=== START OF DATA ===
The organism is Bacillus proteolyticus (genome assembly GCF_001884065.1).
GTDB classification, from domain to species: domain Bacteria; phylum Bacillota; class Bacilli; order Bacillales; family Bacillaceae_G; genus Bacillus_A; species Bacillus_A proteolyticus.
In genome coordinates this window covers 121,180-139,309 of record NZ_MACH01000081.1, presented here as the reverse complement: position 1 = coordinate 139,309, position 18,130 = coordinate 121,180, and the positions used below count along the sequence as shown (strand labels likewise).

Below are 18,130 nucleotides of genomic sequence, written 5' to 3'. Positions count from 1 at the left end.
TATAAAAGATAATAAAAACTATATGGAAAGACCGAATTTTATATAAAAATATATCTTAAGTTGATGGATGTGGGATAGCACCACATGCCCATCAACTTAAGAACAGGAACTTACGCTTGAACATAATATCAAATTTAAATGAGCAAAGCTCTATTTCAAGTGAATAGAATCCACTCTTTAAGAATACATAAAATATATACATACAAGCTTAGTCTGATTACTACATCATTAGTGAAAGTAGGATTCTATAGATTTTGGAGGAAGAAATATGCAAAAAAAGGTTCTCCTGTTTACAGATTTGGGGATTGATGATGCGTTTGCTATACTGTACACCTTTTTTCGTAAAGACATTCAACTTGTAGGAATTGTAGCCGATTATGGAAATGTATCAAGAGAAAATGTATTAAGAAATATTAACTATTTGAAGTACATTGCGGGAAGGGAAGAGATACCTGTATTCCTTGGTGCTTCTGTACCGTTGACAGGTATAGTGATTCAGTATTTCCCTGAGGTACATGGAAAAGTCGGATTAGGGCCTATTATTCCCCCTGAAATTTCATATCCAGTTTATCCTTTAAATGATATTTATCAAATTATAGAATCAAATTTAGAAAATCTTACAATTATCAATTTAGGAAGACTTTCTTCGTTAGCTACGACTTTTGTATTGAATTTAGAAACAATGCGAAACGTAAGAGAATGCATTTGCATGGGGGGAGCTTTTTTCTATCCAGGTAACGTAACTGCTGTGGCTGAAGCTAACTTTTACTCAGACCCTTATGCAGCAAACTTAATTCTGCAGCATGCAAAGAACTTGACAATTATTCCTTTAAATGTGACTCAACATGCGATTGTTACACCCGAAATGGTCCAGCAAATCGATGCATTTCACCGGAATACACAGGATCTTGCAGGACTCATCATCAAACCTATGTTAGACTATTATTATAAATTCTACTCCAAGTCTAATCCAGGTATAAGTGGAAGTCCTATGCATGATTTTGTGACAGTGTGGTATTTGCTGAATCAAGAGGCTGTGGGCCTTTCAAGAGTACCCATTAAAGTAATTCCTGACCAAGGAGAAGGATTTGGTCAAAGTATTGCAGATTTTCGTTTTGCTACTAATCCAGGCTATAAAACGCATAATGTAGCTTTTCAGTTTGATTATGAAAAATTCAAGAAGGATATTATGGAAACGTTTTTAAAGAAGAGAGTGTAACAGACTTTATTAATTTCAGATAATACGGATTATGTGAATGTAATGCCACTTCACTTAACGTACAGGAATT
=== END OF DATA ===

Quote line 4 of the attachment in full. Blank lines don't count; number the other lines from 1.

Below are 18,130 nucleotides of genomic sequence, written 5' to 3'. Positions count from 1 at the left end.